Bangladesh's bid to expand into new destinations with its potential export items continues with an eye on a bigger slice of the $10.5 billion South Korean apparel market.
Business insiders say with apparel manufacturing increasingly moving out of China because of rising costs, Bangladeshi entrepreneurs now have the opportunity to grab the Korean market that currently sources 34% of their clothing items from Beijing.
The apparel sector expects to hit the $1 billion mark export to Korea in the current fiscal year with a diverse basket of items like lingerie, denim, shirt, jacket and pullover, said the Bangladesh Garment Manufacturers and Exporters Association (BGMEA).
Korean buyers and brands are showing interest in increasing their sourcing from Bangladesh because of the very competitive prices the country can offer.
Since 2017, Bangladesh's stake in the Korean clothing market has kept on growing but at a slow pace and reached a little over 4% with export earnings at $440 million in FY22, according to the Export Promotion Bureau (EPB).
Apparel shipments to the Korean market experienced a positive growth in the last five consecutive years despite the pandemic-led slowdown. Industry owners think that to increase the share of the South Korean market this year, a big push is needed which will be coming from the shifting orders from China, Vietnam and Myanmar.
According to EPB data, apparel shipments to the South Korean market saw about 70% growth to $98.86 million in the first two months (July-August) of the current fiscal year, while it was $58.28million in the same period of the last fiscal.
Shinsung Tongsan, a Korean retailer that owns three brands – Topten, Pulham and Ziozia, is going to open a sourcing office in Dhaka by October this year, said the head of business development of a buying house in Dhaka with knowledge of the development.
The retailer, with an annual sales amounting to $430 million of its Topten brand, has recently started sourcing knitwear items alongside its main imports, such as underwear, denim and shirts. He noted.
Moreover, Coupang, the largest e-commerce company based in Seoul, also dubbed as Korean Amazon, has started importing garment items from Bangladesh.
To find new buyers and draw in investments, representatives of RMG owners, the commerce ministry, the EPB, the Bangladesh Bank and Bangladesh Investment Development Authority will go on a seven-day visit to Korea on 22 October.
BGMEA President Faruque Hassan told The Business Standard, "We will invite big buyers and brands in Korea to source products from us. We will also offer them a joint collaboration in manufacturing manmade fibre-based products."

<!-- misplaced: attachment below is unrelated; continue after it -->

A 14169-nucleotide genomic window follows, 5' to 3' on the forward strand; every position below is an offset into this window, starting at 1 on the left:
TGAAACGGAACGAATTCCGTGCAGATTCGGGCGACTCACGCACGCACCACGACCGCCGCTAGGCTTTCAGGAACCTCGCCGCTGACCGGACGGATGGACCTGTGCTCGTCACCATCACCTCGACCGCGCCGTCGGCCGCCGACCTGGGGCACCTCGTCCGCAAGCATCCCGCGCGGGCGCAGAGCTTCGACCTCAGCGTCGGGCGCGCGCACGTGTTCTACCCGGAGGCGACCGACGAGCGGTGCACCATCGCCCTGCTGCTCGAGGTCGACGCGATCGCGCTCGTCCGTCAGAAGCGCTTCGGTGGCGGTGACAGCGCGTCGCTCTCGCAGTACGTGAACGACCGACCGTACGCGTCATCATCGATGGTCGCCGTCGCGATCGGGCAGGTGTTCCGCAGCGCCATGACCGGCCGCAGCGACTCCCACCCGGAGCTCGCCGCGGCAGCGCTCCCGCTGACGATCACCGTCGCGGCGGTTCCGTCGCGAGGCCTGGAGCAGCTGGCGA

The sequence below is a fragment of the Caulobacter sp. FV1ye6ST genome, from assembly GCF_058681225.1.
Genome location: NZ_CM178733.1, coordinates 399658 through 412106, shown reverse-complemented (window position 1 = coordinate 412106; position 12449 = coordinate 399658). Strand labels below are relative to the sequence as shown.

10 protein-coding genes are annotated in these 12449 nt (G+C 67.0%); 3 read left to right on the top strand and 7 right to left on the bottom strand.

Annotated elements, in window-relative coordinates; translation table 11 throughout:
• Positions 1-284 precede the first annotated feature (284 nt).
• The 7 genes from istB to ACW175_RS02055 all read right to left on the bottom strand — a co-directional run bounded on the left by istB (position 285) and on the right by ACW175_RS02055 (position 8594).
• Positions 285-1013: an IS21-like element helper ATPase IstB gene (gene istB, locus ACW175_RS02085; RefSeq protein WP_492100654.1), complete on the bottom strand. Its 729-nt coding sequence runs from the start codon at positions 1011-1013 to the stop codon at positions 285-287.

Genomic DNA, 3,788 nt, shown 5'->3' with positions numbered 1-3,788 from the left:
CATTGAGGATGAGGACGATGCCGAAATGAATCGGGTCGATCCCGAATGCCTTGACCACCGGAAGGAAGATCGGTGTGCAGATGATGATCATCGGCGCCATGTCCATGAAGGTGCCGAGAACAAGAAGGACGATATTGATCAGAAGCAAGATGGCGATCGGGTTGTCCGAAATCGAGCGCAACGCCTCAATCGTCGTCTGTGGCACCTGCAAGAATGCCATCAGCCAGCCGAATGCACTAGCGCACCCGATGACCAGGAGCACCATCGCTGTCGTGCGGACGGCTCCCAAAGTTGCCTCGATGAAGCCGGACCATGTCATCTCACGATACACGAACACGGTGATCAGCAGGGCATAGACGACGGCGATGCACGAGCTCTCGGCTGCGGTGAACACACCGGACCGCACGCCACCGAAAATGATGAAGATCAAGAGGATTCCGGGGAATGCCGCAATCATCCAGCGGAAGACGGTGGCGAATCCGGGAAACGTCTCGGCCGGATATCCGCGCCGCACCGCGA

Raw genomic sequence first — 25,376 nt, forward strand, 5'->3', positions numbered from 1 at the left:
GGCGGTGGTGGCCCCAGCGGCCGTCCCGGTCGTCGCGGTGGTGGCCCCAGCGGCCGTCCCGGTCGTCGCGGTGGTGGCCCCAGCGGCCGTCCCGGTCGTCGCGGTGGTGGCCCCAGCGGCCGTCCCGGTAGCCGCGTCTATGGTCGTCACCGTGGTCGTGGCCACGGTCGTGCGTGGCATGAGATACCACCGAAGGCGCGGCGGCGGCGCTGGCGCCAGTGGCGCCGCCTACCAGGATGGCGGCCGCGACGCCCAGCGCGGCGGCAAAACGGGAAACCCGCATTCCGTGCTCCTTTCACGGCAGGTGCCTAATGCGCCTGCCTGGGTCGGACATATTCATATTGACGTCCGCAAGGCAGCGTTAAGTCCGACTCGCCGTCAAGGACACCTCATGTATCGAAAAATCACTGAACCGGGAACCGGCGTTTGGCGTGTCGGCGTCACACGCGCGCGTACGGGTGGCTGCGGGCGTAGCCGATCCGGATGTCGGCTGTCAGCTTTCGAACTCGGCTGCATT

Faruque informed that the BGMEA had identified several potential export markets with their own study, notable among them are Korea, Japan, India, Mid-East and Africa. He added that they have appointed an internationally reputed firm to study and identify global business opportunities and markets for their products.
Referring to a similar trade mission to Latin America that has taken apparel exports to more than $6 billion from a mere $600 million in the destination over the last 10 years, BGMEA Vice-president Shahidullah Azim told TBS, "We hope our next month's Korean mission will help our apparel exports to the country reach $5 billion by 2030."
They will take their export receipts from Korea to that level, mainly on the back of a great demand for high value winter clothing and denim in Korea, he noted.
Other potential products that have good demand in the country are non-leather footwear, home textile, jute and jute goods etc.
In a recent interview with TBS, South Korean Ambassador to Bangladesh Lee Jang-keun said South Korea is looking to other sectors apart from readymade garments for its future investments.
"Going beyond the RMG is what we are looking at in the future. We want companies from other sectors to invest here," he said.
According to the International Trade Centre (ITC) data, South Korea's apparel imports stood at $10.53 billion in 2021. China is the largest export source, $3.54 billion, followed by Vietnam, Italy and Indonesia.
On the other hand, Bangladesh exported only $530 million in FY2022 to Korea, of which apparel shipments amounted to $440 million, according to the EPB.
Korea is the country's 20th largest export partner out of 202 destinations.
Desh Garments, a pioneer in the export-oriented garment industry in Bangladesh, sent 133 workers and mid-level managers to the world-renowned Daewoo's garment manufacturing plant in Busan, South Korea in 1979 to receive training in modern machinery.
The team returned home after six months of training in South Korea. Desh Garments set up a new plant with those people and it marked the beginning of a new journey to turn Bangladesh into an economically self-sufficient nation through apparel exports.
The planned visit to Korea in October is a part of the single country-focused drive initiated by the private sector and government agencies to find new export markets. The export promotion agency will organise a trade and investment fair in Riyadh on 6-8 October to help exporters showcase their products to grab a slice of Saudi Arabia's over $152 billion import market.
The kingdom's annual imports of food and beverage, apparel, and jute and leather amount to $35 billion and Bangladesh has export potentials of the products. The apparel sector association BGMEA has also planned to organise export fairs in China and Japan to explore potential markets beyond its traditional destinations in Europe and USA.
Commerce Minister Tipu Munshi yesterday told reporters about the government's target of merchandise export of $80 billion by 2024 and $100 billion by 2026.
Apart from the ready-made garment that accounts 82% of the national export, the government is exploring Asian markets for some 10 products including ICT, leather, plastic, light engineering and jute.